A successful effective distribution involves a protracted dialogue and collaborative exercise between genebank and user.

Feedback to users

Items requiring feedback to user include:

  • Send acknowledgement of receipt of request.
  • Inform requestor of procedures, required documents and the recipient’s rights and obligations over germplasm transferred, and answer any related questions the requestor may have.
  • Ask the requestor to confirm acceptance of the terms and conditions of the transfer and in particular of the MTA.
  • Ask the requestor for clarification of doubts, e.g. about the germplasm requested, about arrangements for shipping, or about apparent errors or other discrepancies in information provided by the requestor.
  • Inform the requestor of the likely time frame for completing the request.
  • If the request did not include a list of specific accession IDs, notify or consult with the user how accessions will be selected based on the requestor’s criteria.
  • Inform the requestor of the availability of selected accessions and suggest alternatives for unavailable accessions.
  • Ask the requestor to confirm the final selection of accessions before preparing them for distribution.
  • Inform the requestor when the consignment has been shipped.
  • Give the requestor access to associated information on the accessions.

Processing time

May be one day for internal transfers without MTA or health testing, one week for local transfers, one to two months for international transfers including seed testing.

Processing time will depend on:

  • How specific the request is – longer time is needed for ill defined or ambiguous requests requiring additional consultation with the requestor, and for requests requiring detailed analysis to choose suitable accessions.
  • The number of accessions requested.
  • Seed health testing and phytosanitary requirements.
  • The difficulty of obtaining an import permit from the importing or the exporting country.
  • The duration of shipping.
  • Post-import quarantine procedures of the importing country.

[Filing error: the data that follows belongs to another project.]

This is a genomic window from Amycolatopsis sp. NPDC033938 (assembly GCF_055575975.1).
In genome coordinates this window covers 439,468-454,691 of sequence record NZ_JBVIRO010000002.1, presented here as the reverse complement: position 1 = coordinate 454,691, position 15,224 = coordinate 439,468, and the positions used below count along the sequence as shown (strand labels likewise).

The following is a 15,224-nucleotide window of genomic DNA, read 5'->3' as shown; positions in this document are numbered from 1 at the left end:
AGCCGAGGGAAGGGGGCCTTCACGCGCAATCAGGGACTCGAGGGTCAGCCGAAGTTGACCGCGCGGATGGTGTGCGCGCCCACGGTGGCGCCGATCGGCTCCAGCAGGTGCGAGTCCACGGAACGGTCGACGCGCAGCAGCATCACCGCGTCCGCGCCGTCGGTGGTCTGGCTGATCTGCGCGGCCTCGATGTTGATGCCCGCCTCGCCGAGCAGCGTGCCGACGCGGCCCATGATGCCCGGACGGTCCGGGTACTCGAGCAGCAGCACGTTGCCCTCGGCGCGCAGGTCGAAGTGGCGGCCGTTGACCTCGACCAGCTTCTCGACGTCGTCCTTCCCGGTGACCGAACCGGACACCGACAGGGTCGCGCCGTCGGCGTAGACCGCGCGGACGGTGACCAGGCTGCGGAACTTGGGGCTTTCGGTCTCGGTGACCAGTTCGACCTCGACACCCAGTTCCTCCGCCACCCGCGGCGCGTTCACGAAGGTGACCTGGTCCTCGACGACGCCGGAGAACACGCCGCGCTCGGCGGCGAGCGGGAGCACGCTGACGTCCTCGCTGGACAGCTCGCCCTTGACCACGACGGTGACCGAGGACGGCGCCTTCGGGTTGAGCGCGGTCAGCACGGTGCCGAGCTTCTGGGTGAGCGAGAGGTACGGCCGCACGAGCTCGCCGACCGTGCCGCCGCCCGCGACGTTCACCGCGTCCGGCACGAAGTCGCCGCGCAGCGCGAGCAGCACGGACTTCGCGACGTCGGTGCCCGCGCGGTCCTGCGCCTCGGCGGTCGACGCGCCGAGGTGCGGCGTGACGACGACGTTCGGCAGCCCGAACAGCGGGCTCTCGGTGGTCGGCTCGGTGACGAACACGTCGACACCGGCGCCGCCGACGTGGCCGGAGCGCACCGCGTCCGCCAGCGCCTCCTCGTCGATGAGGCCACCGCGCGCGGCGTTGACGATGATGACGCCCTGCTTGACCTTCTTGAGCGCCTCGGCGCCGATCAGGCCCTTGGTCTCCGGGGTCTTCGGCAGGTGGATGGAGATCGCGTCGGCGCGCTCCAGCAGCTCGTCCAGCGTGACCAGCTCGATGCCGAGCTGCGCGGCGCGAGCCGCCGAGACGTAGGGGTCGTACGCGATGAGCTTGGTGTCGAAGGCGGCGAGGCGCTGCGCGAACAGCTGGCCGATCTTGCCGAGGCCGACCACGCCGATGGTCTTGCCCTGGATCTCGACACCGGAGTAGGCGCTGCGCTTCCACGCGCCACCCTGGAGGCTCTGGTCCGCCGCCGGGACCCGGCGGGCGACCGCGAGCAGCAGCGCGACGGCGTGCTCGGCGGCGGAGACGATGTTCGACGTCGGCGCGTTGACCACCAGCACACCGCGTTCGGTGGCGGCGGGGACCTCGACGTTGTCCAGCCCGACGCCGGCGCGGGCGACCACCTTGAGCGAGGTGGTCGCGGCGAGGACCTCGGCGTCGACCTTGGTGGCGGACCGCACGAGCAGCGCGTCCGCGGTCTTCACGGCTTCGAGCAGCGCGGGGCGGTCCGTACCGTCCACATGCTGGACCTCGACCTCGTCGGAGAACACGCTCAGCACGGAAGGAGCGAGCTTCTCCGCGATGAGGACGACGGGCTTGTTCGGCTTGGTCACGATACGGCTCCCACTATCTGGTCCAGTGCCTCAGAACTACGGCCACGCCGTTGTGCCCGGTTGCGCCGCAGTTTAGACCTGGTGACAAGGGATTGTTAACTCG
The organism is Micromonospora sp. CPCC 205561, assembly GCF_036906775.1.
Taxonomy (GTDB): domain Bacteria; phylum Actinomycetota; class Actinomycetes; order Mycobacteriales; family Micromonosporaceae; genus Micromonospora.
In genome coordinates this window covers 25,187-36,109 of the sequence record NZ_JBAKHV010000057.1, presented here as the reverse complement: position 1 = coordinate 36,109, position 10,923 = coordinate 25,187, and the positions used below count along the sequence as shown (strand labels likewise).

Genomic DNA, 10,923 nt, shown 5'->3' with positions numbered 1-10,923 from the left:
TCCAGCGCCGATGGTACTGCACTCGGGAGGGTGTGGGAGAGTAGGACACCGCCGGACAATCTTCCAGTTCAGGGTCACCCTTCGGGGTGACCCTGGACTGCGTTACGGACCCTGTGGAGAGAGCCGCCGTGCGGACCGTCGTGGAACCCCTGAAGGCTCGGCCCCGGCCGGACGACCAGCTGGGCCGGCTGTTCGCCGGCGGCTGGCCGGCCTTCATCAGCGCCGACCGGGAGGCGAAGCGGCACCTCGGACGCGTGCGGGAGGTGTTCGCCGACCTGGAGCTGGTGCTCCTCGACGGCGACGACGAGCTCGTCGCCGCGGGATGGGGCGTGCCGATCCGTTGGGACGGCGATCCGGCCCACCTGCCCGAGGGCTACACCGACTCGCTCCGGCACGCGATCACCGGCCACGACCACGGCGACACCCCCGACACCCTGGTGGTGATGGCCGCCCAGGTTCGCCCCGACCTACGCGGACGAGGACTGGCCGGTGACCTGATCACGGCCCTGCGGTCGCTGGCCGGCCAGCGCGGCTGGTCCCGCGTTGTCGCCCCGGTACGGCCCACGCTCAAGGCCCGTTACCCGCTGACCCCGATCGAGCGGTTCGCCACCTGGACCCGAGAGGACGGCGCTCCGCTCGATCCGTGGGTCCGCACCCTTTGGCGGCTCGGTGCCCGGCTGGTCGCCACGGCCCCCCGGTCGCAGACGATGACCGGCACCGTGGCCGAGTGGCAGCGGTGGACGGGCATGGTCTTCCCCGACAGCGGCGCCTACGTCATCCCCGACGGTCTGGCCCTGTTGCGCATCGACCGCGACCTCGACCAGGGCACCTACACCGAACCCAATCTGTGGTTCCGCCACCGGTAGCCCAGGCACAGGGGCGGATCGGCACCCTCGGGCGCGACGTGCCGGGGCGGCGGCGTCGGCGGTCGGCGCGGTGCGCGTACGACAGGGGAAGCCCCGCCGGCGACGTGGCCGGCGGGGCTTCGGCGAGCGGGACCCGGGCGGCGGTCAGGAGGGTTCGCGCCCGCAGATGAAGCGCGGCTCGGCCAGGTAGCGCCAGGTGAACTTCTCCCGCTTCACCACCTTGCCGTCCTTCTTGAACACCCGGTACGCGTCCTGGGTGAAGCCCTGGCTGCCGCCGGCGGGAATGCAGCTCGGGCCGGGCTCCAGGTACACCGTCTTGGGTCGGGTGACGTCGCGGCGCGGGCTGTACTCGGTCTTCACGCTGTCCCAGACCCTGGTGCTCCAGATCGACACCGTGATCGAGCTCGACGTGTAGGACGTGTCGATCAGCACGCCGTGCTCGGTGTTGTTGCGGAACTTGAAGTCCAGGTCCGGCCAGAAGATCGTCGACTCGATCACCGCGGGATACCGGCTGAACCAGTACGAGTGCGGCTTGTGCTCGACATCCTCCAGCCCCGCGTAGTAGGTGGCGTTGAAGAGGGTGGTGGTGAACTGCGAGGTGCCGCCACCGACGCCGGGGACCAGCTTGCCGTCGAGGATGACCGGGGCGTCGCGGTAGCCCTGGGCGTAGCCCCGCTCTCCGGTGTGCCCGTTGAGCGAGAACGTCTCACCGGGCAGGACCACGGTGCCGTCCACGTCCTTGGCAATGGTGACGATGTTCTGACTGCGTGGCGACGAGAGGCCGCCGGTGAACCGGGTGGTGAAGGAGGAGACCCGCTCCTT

• The need to coordinate shipping date with the requestor’s planned sowing date.

Customer assurance

When the request is not clear

  • If the request is not clear or appears to contain errors or other discrepancies, ask the requestor to clarify (the recommended best practice is long and often cumbersome. It reflects current reality in the way requests should be handled to make them as effective as possible. The detail also reflects the importance of matching distribution to needs).

When the request is specific

  • If the request specifies a list of particular accession IDs, check those accessions for availability (see 'check availability' section below) inform the requestor (the key to making a good selection of accessions to distribute is to have ready access to data relevant to users’ requests: future improvements in the nature, quality and availability of relevant data may be expected to simplify the operation and improve its effectiveness).
  • For accessions that are not available, suggest alternative providers or alternative accessions.

When the request is not specific

  • If the request does not list particular accession IDs, it will be necessary to choose a set of accessions to satisfy the requestor’s needs. This will involve deciding first how to choose the set.

Choosing the sources of information

First steps:

  • Assess the request to judge the best source(s) of information on which to base a response:
    • The genebank’s own database.
    • Other databases accessible to the genebank curator.
    • Personal knowledge held by the curator or other genebank staff.
    • Published works or other information on the Web.
    • Knowledge held by other experts in the same institution – in this case, consult the relevant experts to seek their advice.
  • If the information required to select appropriate accessions is available online, inform the requestor and offer two options:
    • The requestor performs the online search.
    • Genebank staff or other relevant experts perform the search on behalf of the requestor.
  • If the information search is not straightforward, for example:
    • it requires a complex GIS or other statistical analysis; or
    • the request specifies criteria on which there is no information, and can only be satisfied by specifying a surrogate search representing a best guess at the information that could be used for selecting accessions (e.g. the requestor is searching for resistance to a new disease on which there is no prior information);
    • then consult further with the requestor: tell the requestor what other potentially relevant data are available, propose a surrogate search or analysis, and seek agreement on how to choose appropriate accessions.
  • If the search requires an analysis too complex and protracted for routine application, and if the request comes early enough during the requestor’s proposed research programme, consider suggesting participation as a full collaborator in a project proposal to ensure the optimal choice of accessions.
  • If no agreement can be reached on criteria for selecting accessions to meet the requestor’s needs, consider offering a core collection selected for diversity; this will at least provide the user with a wide range of material for initial studies, albeit not matched to the user’s needs.